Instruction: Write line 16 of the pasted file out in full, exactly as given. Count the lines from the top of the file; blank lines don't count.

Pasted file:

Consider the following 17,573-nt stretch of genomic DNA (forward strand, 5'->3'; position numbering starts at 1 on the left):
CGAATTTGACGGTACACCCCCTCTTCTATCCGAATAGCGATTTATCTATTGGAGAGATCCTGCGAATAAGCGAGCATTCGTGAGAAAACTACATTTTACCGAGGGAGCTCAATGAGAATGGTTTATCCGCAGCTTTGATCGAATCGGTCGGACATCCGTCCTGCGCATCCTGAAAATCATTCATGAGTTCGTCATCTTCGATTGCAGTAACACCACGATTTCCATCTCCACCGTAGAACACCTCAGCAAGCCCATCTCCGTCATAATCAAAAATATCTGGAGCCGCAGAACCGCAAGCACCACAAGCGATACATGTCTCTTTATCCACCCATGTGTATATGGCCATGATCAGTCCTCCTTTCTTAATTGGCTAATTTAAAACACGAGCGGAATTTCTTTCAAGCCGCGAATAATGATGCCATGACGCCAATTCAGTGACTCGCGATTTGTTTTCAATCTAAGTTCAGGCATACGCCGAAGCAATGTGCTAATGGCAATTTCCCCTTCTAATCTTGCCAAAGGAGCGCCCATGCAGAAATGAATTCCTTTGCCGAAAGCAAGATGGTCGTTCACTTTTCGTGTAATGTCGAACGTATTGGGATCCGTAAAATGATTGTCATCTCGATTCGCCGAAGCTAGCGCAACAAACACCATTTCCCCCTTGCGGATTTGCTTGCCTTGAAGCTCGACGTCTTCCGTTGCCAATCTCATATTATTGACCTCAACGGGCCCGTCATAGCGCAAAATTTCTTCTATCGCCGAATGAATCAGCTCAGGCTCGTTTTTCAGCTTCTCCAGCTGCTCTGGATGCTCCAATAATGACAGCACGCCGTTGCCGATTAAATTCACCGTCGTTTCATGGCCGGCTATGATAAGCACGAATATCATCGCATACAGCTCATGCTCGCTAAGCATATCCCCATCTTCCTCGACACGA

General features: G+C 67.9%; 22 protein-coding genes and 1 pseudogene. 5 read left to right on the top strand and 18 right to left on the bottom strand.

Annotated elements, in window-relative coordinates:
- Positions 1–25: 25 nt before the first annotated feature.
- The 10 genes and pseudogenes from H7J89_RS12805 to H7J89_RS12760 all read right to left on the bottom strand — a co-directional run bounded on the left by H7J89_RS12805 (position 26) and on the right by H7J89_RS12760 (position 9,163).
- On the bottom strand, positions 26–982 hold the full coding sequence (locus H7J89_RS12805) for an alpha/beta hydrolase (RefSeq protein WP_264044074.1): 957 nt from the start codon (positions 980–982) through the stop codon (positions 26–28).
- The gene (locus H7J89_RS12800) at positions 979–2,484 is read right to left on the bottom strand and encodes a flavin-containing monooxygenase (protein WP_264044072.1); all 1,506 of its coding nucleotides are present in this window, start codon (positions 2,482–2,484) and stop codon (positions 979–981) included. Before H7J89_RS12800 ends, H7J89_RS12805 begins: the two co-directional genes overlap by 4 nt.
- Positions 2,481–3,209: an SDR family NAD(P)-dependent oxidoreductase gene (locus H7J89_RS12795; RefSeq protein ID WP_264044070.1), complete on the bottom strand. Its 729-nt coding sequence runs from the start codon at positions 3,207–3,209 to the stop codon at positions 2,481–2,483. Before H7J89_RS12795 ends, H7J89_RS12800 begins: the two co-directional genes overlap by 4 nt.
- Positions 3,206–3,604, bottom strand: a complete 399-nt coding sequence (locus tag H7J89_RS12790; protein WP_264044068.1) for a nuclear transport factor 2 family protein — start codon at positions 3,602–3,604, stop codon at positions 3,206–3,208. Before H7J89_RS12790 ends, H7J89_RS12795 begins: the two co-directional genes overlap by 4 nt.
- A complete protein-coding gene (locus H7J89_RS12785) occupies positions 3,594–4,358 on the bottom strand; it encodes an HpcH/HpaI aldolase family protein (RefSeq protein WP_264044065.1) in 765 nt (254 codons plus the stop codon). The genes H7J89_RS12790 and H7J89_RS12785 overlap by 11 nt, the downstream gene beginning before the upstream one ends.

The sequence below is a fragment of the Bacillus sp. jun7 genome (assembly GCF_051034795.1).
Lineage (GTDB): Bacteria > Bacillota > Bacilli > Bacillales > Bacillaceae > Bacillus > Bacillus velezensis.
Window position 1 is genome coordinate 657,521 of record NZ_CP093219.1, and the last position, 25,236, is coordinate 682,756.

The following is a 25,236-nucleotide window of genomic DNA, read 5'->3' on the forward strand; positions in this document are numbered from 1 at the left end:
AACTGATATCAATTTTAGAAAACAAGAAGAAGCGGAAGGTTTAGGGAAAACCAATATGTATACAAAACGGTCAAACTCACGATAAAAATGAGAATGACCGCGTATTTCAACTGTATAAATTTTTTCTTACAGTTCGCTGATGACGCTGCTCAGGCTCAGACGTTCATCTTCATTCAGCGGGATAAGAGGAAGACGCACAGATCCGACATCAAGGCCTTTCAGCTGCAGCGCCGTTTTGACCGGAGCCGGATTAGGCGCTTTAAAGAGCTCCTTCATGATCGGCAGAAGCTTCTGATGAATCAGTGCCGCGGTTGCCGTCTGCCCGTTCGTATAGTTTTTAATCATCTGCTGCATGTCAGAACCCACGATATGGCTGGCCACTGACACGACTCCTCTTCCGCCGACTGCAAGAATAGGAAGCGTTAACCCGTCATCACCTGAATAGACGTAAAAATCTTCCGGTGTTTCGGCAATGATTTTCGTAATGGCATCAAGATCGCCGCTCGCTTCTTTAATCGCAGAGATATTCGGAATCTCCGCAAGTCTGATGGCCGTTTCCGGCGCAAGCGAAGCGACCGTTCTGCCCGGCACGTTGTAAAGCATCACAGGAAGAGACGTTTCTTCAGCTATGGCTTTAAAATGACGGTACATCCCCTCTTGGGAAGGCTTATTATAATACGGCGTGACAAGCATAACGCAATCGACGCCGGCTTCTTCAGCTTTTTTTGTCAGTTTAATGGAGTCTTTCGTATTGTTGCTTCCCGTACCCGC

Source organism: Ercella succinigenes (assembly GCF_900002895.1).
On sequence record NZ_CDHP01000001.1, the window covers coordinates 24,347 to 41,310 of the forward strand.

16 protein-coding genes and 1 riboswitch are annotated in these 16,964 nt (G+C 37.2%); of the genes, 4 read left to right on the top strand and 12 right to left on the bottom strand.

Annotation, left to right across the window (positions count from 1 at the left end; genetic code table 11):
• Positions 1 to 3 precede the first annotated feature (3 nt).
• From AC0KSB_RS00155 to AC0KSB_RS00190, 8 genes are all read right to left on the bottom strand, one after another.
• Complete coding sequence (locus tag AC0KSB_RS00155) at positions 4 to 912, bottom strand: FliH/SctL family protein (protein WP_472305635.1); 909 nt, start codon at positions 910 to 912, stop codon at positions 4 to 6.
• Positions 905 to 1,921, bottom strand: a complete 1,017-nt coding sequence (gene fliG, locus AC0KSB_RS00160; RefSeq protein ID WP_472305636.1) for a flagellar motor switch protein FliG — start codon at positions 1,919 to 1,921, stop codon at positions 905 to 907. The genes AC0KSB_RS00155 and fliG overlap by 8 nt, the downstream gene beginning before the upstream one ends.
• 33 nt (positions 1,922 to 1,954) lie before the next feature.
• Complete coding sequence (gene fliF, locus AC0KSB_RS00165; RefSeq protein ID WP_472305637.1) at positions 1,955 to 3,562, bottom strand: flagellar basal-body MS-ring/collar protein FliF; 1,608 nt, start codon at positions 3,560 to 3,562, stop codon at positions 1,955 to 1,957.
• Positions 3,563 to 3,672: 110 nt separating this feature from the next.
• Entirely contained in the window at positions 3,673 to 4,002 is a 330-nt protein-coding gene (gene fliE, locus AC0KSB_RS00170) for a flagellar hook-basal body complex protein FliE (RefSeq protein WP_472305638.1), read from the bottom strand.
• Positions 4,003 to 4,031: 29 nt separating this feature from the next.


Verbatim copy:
AACTGATATCAATTTTAGAAAACAAGAAGAAGCGGAAGGTTTAGGGAAAACCAATATGTATACAAAACGGTCAAACTCACGATAAAAATGAGAATGACCGCGTATTTCAACTGTATAAATTTTTTCTTACAGTTCGCTGATGACGCTGCTCAGGCTCAGACGTTCATCTTCATTCAGCGGGATAAGAGGAAGACGCACAGATCCGACATCAAGGCCTTTCAGCTGCAGCGCCGTTTTGACCGGAGCCGGATTAGGCGCTTTAAAGAGCTCCTTCATGATCGGCAGAAGCTTCTGATGAATCAGTGCCGCGGTTGCCGTCTGCCCGTTCGTATAGTTTTTAATCATCTGCTGCATGTCAGAACCCACGATATGGCTGGCCACTGACACGACTCCTCTTCCGCCGACTGCAAGAATAGGAAGCGTTAACCCGTCATCACCTGAATAGACGTAAAAATCTTCCGGTGTTTCGGCAATGATTTTCGTAATGGCATCAAGATCGCCGCTCGCTTCTTTAATCGCAGAGATATTCGGAATCTCCGCAAGTCTGATGGCCGTTTCCGGCGCAAGCGAAGCGACCGTTCTGCCCGGCACGTTGTAAAGCATCACAGGAAGAGACGTTTCTTCAGCTATGGCTTTAAAATGACGGTACATCCCCTCTTGGGAAGGCTTATTATAATACGGCGTGACAAGCATAACGCAATCGACGCCGGCTTCTTCAGCTTTTTTTGTCAGTTTAATGGAGTCTTTCGTATTGTTGCTTCCCGTACCCGC